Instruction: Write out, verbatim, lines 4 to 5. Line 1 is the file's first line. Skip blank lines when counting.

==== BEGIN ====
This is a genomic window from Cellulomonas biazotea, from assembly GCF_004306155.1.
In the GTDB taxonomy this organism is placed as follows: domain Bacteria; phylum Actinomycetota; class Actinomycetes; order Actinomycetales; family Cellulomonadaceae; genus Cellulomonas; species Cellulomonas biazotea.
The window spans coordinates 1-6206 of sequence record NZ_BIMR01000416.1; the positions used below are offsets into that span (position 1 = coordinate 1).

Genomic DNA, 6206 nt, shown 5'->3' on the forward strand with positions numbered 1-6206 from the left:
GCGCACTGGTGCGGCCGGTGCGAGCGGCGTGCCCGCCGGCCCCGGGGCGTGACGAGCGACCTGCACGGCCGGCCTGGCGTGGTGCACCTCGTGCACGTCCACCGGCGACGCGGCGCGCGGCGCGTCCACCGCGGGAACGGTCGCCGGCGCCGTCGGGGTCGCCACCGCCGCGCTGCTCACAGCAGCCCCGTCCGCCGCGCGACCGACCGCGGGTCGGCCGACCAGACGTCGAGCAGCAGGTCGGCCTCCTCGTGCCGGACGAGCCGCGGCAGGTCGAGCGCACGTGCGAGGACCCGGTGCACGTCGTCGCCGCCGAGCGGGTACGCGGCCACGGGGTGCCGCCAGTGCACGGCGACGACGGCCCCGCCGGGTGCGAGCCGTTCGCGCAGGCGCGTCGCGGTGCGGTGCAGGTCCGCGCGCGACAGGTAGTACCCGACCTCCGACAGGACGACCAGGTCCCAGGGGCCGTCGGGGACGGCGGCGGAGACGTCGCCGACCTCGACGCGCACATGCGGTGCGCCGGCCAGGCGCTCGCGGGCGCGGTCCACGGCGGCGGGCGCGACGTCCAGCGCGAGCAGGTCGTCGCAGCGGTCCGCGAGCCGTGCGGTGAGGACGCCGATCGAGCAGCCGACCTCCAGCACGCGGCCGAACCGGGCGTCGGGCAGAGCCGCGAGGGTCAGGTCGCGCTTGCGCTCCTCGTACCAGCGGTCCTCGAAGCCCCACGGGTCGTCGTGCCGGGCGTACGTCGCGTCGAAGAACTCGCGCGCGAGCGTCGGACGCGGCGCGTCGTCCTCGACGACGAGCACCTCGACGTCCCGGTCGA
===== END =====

Genomic DNA, 6206 nt, shown 5'->3' on the forward strand with positions numbered 1-6206 from the left:
GCGCACTGGTGCGGCCGGTGCGAGCGGCGTGCCCGCCGGCCCCGGGGCGTGACGAGCGACCTGCACGGCCGGCCTGGCGTGGTGCACCTCGTGCACGTCCACCGGCGACGCGGCGCGCGGCGCGTCCACCGCGGGAACGGTCGCCGGCGCCGTCGGGGTCGCCACCGCCGCGCTGCTCACAGCAGCCCCGTCCGCCGCGCGACCGACCGCGGGTCGGCCGACCAGACGTCGAGCAGCAGGTCGGCCTCCTCGTGCCGGACGAGCCGCGGCAGGTCGAGCGCACGTGCGAGGACCCGGTGCACGTCGTCGCCGCCGAGCGGGTACGCGGCCACGGGGTGCCGCCAGTGCACGGCGACGACGGCCCCGCCGGGTGCGAGCCGTTCGCGCAGGCGCGTCGCGGTGCGGTGCAGGTCCGCGCGCGACAGGTAGTACCCGACCTCCGACAGGACGACCAGGTCCCAGGGGCCGTCGGGGACGGCGGCGGAGACGTCGCCGACCTCGACGCGCACATGCGGTGCGCCGGCCAGGCGCTCGCGGGCGCGGTCCACGGCGGCGGGCGCGACGTCCAGCGCGAGCAGGTCGTCGCAGCGGTCCGCGAGCCGTGCGGTGAGGACGCCGATCGAGCAGCCGACCTCCAGCACGCGGCCGAACCGGGCGTCGGGCAGAGCCGCGAGGGTCAGGTCGCGCTTGCGCTCCTCGTACCAGCGGTCCTCGAAGCCCCACGGGTCGTCGTGCCGGGCGTACGTCGCGTCGAAGAACTCGCGCGCGAGCGTCGGACGCGGCGCGTCGTCCTCGACGACGAGCACCTCGACGTCCCGGTCGA